Left to right: Stephen Kay, director of the Federal Reserve Bank of Atlanta's Americas Center; Vinicius Botelho, research associate at FVG/IBRE and Otaviano Canuto, senior adviser, development economics, The World Bank.

Lucia Jennings, founding member of the Brazilian-American Chamber of Commerce, Southeast and its current president and CEO, had the last word at an economic conference held in Atlanta on Jan. 22.

“As we all know, Brazil is not for amateurs,” she said before thanking the speakers and closing the proceedings at the Federal Reserve Bank of Atlanta in Midtown

Ambassador Hermano Telles Ribeiro, consul general of Brazil’s Atlanta-based consulate general, forewarned that the economic news to be shared at the conference wouldn’t necessarily be good.

“2015 may be a difficult year,” he said, “but next year will be positive.”

Quoting Brazil’s newly appointed finance minister, Joaquim Levy, who had recently spoken at the World Economic Forum in Davos, Switzerland, he added, “We have to fix the short term and focus on the long term.”

Charles Shapiro, president of the World Affairs Council of Atlanta, and a former U.S. ambassador, put some perspective on Brazil’s status as a member of the top 10 largest economies in the world.

He pointed to both its large size geographically as the fifth largest country in the world with a land mass as large or larger than the United States minus Alaska and the size of its economy with a gross domestic product of more than $2 trillion, which, he emphasized, “is huge.”

Even Vinicius Botelho, a research associate at the prestigious Brazilian Institute of Economics, was careful to cite his country’s achievements in reducing poverty, developing a new middle class and success in promoting education with an anticipated 1million freshmen due to begin college next year.

But all that having been said, he discredited the economic policies of the first term of the administration of Brazil’s president, Dilma Rousseff, who was first elected in 2010 and then narrowly elected again in October of last year with only 51.4 percent of the vote.

Brazil’s attempts to stimulate growth through government spending and to hold down inflation through price controls failed totally, he said, calling them “a disaster.”

Although growth rates for the country as a whole are estimated to stay at less than 1 percent, he said that regionally, particularly in the southeastern parts, strong rates of 7-to-8 percent were achieved.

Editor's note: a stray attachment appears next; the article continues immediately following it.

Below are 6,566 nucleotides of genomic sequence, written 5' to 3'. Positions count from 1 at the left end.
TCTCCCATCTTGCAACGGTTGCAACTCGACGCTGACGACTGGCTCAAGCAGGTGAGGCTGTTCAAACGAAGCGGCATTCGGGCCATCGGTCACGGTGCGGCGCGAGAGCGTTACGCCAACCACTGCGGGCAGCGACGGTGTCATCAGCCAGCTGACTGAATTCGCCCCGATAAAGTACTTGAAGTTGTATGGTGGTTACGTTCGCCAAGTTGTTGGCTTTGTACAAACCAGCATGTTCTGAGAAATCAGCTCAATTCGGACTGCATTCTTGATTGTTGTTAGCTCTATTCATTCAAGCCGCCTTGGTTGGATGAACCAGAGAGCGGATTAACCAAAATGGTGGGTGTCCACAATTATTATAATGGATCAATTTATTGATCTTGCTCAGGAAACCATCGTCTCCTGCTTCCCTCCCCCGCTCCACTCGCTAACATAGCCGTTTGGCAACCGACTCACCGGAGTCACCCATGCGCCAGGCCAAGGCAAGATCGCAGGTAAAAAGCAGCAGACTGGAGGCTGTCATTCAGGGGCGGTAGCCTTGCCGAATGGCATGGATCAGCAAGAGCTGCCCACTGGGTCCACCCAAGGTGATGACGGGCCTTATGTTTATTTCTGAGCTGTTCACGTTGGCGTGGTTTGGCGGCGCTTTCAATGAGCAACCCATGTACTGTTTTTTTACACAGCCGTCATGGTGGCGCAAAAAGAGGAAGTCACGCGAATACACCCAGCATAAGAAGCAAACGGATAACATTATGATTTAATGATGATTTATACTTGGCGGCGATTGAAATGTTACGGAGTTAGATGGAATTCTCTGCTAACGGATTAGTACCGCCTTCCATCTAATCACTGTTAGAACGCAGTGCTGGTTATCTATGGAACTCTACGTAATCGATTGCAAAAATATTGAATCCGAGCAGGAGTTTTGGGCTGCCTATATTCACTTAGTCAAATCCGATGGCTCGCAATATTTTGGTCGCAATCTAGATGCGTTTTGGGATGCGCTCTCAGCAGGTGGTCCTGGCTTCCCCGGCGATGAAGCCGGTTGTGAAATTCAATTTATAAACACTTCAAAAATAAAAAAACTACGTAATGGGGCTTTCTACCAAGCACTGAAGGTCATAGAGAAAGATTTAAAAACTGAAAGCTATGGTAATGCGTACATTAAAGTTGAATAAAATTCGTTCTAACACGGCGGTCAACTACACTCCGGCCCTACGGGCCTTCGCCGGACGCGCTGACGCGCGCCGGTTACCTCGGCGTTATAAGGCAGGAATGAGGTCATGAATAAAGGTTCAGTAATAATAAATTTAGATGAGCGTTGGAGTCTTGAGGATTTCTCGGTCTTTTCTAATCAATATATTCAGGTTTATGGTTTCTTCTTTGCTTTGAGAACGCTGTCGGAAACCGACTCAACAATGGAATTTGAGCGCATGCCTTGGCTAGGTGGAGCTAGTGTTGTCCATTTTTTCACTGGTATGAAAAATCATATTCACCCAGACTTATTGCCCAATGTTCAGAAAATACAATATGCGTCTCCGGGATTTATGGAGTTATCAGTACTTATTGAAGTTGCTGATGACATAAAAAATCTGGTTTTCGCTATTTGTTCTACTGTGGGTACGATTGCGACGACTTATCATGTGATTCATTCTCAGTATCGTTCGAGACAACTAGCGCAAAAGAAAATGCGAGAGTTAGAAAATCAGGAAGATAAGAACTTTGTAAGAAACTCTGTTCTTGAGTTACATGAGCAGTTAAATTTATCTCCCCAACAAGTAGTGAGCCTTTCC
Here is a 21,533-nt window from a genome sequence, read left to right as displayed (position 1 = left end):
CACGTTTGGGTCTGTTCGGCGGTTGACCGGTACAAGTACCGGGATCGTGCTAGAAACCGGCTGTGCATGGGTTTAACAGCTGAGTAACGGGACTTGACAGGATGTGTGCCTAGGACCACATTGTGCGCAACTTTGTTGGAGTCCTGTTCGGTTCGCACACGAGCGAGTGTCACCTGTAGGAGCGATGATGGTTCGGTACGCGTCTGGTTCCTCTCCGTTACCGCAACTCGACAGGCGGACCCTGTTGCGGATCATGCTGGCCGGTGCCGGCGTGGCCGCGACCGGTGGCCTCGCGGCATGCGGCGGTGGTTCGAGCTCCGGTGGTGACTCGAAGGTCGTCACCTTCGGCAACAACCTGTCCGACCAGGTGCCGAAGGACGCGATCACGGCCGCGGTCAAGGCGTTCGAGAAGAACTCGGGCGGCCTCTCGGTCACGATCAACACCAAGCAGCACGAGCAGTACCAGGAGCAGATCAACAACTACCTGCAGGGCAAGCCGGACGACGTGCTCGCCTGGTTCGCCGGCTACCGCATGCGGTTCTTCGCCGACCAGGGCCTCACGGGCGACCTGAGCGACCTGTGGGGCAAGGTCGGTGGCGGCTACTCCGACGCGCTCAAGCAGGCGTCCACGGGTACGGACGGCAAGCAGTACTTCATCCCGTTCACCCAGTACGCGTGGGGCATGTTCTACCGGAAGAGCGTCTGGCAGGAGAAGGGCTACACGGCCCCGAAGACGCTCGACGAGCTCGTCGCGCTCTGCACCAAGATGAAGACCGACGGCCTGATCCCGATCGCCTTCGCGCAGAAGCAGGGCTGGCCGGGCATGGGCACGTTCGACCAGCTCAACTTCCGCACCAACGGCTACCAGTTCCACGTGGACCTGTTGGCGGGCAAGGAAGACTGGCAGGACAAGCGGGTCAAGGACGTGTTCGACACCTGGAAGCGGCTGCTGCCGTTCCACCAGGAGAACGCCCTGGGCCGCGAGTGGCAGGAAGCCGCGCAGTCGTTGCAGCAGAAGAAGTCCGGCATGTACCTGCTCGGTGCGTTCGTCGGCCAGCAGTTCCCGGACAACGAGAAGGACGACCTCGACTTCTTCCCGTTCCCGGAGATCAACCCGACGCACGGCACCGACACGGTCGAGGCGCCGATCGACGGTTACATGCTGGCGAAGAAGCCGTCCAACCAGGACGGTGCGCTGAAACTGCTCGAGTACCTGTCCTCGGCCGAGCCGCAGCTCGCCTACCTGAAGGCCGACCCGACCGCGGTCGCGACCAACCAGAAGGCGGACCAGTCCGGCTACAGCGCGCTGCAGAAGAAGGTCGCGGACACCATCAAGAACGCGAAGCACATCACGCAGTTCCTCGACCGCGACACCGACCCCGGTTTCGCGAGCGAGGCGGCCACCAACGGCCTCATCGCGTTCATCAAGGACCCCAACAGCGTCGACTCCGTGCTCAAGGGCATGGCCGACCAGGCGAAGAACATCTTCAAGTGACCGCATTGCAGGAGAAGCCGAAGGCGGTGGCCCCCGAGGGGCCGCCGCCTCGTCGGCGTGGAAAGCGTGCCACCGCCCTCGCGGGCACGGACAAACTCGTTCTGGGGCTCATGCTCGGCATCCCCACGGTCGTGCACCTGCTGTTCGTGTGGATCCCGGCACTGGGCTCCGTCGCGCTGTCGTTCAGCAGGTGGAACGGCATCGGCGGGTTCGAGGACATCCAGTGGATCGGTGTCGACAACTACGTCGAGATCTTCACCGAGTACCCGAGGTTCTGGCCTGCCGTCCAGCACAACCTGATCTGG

Nevertheless, he said, there is a need for new economic policies to reinvigorate the economy in the short term, no matter how good its long-term prospects due to its size, its commitment to education and its natural resources.

A variety of stop-and-go measures reminiscent of U.S. policies in the 1970s that caused stagflation, Ms. Rousseff when she first became president increased public spending, raised the minimum wage, and forced state-run banks to lend more.

At the same time, Brazil’s central bank lowered its discount rate, and triggered inflation, which was aggravated by government policies that cut sales taxes and lowered prices on food, gasoline and bus fares.

By appointing the new finance minister, Dr. Levy, who has a doctorate in economics from the University of Chicago and headed Brazil’s treasury, Ms. Rousseff appears to have recognized the need for a change of policies.

Otaviano Canuto, a senior adviser to the World Bank with an extensive background in international agencies and in the Brazilian Ministry of Finance, said that Ms. Rousseff wants to leave a positive legacy during her second and last term.

For that to happen, not only must she adopt new politices, but she also has to deal with a widespread corruption case involving Petrobras, a semi-public Brazilian multinational corporation headquartered in Rio de Janeiro that is mired in a corruption scandal involving political payoffs and money laundering.

Dr. Levy is instituting an austerity plan of spending cuts and raising taxes. The plan is to rescind tax breaks on a wide array of goods including cars. It also is to remove price controls.

While the short-term measures may help to address the economy’s immediate needs at a time when the global economy faces challenges of its own. Dr. Canuto outlined important structural changes that must be made domestically if the economy is to thrive and continue to attract foreign direct investment in the long term.

Brazil’s reputation as a difficult country in which to conduct business due to its many regulations and inefficiencies is well-known. Its lack of investment in its critical infrastructure also is evident. Recently the country experienced a widespread power outage, and its transportation infrastructure is notoriously bad for getting products to market.

Dr. Canuto cited a soybean crop 30 percent of which was lost because of inadequate storage and transportation capabilities.

Interestingly, he discounted the often cited potential for tourism, citing Singapore, as opposed to Brazil with its vast natural resources, as an outstanding example of a popular tourist destination, despite its lack of its natural resources, because of its established amenities including luxury hotels and services.

And he discounted the often lauded benefits of Brazil’s selection as a site for the Fifa World Cup last year and the Summer Olympic Games next year as being inconsequential economically in the long term.

Additionally, he said that Brazil faces adjustments from China’s growing role in the global economy and in Brazil itself as well as shifting economic relations with Argentina and other members of the Mercosur trading bloc.

To learn more about the activities of the Brazilian-American chamber in Atlanta, click here and of the World Affairs Council of Atlanta, click here.